Toolkit How to Reach Millennials, Minorities, and Women with Conservative Ideas

Minorities, women, and millennials are three communities least likely to identify as conservatives. The survival of the conservative movement is possible only if we grow our number among these groups. It is not at all rocket science. Yet in the 30 plus years that we have identified as conservatives and in the 20 years that we have worked in the conservative movement, we have seen efforts to expand the base fail miserably. The failure has been so glorious that the only way to fail better would be to fail on purpose.

Conservatives naturally bristle at talk of expanding the base to women, minorities, and millennials. The rejection comes not because of some covert racism or sexism or an unwillingness to be inclusive. Rather, conservatives oppose making appeals based on demographics. Conservatives rightly believe dividing the sexes and races pits communities against one another. Separation by such distinctions should make all Americans cautious. Over a century ago, the “separate but equal” doctrine in the Supreme Court’s Plessy v. Ferguson (1896) decision moved America many steps away from the goal of being one perfect union where all men are created equal. The court’s decision in Brown v. Board of Education (1954) began to march us back in the right direction.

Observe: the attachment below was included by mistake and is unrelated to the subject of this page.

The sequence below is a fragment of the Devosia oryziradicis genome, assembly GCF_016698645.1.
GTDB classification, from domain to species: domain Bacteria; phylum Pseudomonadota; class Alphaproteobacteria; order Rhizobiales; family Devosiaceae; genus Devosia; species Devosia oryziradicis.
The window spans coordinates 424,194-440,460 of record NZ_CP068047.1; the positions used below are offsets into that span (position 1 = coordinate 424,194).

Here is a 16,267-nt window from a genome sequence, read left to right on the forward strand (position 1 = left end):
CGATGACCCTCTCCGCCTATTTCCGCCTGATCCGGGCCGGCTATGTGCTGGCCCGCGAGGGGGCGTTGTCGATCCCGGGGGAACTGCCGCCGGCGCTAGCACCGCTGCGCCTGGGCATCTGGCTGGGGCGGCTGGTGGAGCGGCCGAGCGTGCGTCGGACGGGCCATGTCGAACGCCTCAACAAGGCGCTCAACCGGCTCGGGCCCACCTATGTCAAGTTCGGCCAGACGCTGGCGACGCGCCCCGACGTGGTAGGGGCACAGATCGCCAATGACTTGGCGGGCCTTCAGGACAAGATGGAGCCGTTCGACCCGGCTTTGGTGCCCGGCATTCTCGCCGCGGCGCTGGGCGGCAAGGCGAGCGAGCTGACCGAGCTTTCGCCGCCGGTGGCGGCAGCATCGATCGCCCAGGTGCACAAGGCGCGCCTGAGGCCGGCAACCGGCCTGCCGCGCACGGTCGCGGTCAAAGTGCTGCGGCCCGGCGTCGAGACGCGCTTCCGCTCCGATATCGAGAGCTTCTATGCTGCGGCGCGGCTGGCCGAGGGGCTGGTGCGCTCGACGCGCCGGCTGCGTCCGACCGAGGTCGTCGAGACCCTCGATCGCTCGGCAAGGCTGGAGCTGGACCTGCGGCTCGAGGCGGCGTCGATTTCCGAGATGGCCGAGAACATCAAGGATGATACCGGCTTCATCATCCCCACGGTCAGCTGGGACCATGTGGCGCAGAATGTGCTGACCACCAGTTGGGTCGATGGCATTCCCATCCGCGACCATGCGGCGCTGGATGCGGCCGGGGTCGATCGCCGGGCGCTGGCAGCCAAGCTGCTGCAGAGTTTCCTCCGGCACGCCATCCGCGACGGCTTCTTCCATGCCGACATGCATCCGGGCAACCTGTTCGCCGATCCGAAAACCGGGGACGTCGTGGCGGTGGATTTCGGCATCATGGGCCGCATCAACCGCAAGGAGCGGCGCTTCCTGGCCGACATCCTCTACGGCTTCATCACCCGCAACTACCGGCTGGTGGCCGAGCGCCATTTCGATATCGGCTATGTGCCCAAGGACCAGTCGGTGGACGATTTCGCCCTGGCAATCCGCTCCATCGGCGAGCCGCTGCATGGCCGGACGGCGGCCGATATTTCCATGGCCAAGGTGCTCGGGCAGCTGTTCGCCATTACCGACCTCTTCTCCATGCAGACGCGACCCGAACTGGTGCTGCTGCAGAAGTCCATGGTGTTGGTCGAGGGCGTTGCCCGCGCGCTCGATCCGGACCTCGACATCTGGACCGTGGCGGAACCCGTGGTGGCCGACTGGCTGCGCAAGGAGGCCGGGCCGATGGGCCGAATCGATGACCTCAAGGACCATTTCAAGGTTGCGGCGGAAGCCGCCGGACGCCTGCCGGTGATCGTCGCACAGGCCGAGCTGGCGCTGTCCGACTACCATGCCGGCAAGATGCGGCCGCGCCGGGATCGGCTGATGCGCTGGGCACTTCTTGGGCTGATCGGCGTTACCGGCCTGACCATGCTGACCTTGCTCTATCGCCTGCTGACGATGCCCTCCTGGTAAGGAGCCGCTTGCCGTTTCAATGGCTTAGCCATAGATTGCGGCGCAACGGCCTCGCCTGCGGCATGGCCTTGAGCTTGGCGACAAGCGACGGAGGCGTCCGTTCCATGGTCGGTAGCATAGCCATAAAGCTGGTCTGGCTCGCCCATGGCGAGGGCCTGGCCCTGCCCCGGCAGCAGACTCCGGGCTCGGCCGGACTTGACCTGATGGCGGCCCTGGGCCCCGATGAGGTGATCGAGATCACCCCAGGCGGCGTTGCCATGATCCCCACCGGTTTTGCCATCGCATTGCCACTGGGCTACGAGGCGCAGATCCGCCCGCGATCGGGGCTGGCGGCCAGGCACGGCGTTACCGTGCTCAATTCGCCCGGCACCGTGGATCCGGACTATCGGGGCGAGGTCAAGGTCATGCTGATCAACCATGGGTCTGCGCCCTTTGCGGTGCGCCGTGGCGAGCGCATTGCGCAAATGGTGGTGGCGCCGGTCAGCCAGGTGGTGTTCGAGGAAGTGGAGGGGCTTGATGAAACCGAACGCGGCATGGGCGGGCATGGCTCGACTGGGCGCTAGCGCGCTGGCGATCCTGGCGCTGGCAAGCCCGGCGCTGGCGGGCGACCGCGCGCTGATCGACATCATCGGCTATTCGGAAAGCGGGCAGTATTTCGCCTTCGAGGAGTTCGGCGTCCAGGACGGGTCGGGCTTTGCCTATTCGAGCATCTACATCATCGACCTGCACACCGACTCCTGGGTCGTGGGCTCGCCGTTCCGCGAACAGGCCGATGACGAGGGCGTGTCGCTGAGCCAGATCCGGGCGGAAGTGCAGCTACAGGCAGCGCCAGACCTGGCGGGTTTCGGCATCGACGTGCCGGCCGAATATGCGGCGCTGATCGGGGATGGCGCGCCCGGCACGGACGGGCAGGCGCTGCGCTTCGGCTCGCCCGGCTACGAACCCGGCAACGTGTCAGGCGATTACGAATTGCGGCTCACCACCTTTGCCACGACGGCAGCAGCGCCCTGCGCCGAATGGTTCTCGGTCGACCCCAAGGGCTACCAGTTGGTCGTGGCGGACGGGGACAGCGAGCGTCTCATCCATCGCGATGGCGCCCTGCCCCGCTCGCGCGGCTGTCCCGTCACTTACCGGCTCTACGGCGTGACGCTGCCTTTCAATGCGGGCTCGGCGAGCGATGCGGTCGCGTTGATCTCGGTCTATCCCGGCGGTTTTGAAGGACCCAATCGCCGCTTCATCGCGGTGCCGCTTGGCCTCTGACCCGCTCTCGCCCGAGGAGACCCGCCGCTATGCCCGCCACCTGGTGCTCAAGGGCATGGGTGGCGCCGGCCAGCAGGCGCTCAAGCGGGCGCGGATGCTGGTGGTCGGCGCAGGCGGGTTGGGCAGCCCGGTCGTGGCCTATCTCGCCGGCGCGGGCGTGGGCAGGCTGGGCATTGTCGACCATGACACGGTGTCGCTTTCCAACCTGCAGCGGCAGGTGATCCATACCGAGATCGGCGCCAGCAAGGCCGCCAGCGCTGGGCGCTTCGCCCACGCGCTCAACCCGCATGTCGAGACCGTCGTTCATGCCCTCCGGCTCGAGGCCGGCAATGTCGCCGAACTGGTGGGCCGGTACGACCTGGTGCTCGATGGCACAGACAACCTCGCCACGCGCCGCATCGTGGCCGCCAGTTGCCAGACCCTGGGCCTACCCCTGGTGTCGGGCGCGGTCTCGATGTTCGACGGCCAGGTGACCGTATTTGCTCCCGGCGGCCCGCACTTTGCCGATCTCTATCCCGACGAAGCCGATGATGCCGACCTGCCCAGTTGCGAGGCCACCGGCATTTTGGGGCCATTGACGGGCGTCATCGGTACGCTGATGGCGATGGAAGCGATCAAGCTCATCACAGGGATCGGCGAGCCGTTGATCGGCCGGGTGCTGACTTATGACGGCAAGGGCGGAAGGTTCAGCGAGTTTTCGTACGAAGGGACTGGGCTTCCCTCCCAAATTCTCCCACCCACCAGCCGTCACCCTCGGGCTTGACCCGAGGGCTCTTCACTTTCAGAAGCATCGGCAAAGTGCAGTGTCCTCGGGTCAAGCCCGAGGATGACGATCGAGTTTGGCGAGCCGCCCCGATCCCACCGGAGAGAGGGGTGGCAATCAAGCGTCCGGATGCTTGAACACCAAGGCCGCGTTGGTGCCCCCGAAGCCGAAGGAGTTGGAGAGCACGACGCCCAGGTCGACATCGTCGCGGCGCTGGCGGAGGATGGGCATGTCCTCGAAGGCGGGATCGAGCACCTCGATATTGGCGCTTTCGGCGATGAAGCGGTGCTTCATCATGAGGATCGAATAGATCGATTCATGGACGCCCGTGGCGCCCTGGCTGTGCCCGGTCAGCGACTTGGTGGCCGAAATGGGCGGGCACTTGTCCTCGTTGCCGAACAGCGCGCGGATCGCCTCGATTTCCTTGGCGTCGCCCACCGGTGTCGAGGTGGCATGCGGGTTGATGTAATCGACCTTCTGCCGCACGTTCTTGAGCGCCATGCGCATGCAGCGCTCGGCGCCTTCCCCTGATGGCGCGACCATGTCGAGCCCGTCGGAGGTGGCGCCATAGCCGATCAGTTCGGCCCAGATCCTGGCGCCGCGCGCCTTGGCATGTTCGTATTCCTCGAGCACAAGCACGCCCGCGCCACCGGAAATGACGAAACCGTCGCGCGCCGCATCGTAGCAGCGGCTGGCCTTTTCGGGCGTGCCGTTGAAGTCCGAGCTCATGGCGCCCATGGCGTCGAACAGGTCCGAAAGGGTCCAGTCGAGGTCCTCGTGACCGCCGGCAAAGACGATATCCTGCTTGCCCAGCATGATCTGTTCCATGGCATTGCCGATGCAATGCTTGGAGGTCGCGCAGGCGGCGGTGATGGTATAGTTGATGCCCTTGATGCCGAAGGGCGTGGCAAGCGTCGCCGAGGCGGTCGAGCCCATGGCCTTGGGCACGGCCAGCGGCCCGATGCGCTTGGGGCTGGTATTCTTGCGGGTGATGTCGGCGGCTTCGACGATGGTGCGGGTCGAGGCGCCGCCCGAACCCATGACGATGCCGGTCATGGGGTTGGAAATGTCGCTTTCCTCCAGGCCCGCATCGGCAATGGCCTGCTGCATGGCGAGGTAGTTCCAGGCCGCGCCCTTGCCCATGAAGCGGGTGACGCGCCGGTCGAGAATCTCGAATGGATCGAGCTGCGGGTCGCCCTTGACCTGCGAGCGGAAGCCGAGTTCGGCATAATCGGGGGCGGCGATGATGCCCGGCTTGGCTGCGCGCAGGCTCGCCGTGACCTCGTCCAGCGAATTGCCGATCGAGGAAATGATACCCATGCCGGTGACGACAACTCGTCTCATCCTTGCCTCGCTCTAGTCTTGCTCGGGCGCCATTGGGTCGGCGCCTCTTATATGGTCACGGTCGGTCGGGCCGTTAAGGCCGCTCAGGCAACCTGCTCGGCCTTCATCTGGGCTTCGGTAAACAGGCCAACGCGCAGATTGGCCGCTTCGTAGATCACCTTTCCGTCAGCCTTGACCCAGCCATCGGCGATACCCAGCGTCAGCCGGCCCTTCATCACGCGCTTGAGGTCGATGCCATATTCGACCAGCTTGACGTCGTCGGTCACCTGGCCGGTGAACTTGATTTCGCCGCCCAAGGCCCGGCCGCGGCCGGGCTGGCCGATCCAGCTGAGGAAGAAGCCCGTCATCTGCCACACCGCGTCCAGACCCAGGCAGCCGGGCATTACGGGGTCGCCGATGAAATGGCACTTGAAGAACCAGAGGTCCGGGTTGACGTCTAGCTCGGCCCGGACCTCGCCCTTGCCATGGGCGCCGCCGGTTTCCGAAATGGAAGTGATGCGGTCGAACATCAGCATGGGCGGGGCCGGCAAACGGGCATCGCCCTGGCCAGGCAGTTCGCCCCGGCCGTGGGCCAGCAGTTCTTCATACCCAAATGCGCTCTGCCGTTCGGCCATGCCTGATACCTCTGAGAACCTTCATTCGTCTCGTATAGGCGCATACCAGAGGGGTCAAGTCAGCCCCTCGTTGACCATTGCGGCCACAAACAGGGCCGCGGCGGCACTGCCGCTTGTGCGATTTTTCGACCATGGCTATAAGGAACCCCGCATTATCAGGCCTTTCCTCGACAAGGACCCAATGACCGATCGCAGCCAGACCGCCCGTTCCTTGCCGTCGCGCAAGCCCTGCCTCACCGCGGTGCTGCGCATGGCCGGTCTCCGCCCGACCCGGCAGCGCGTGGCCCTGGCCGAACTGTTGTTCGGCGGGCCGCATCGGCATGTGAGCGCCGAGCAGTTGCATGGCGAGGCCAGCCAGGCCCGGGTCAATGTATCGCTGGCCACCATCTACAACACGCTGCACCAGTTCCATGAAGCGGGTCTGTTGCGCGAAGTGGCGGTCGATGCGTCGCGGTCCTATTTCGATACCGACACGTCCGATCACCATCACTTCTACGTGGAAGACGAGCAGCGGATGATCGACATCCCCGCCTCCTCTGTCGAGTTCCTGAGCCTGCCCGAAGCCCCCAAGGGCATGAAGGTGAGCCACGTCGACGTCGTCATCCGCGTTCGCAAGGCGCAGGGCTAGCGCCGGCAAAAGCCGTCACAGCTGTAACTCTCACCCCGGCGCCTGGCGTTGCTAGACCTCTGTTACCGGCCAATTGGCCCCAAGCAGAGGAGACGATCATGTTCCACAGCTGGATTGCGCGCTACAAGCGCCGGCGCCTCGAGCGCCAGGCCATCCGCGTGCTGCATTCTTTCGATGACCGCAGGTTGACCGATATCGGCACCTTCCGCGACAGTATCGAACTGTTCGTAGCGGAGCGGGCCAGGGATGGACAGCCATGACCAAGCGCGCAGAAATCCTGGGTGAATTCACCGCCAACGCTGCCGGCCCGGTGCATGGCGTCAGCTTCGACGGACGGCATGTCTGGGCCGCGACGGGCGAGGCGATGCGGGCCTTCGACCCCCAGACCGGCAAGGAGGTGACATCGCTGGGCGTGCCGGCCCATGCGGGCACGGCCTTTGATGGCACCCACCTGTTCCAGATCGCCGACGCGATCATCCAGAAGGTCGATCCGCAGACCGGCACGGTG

But sincere efforts to expand the conservative movement to deliberately include underrepresented groups are not an exercise in identity politics; they are an effort to unite, not divide. At its very core, identity politics builds walls between the races. What we propose is breaking down walls by identifying shared beliefs with new audiences. Failure to do so will render the conservative movement a dinosaur, a footnote in American history.

Many conservatives believe the history of the Republican Party (which has tended to be the home of conservatives) should play a role in building alliances with African Americans and women. Republicans take pride in roots that stretch back to strong and early support of the women’s suffrage movement and the abolitionist movement. How many times have you heard Republicans beam about being the party of Lincoln and the Emancipation Proclamation? It is, in fact, true that Democratic President Lyndon Johnson needed support from across the aisle to pass the Voting Rights Act of 1965. Republicans like Rep. Charles (Mac) Mathias of Maryland and Sen. Jacob Javits of New York were the champions who carried the bill across the finish line. This rich history is important, but engagement with the issues people care about now is necessary to encourage new audiences to look at our agenda and solutions for America.

Even though growing the base is what everyone wants, it is hard to get conservatives to actually do it right. We have more examples of the wrong way to engage than effective engagement. For example, the wrong way to reach out to African Americans is to visit black churches on the Sunday before the Tuesday of a close election. The wrong way to engage women is to convene a panel of all male legislators to talk about abortion. Simply throwing your content on every social media platform available is the wrong way to engage millennials and Generation Z.

There are no sure-fire recipes for 100 percent success, but sitting on your hands and doing nothing is a guaranteed recipe for failure. Our decades of outreach experience have taught us that three concrete actions give you a chance of reaching new audiences: show up, speak up, and shut up and learn.


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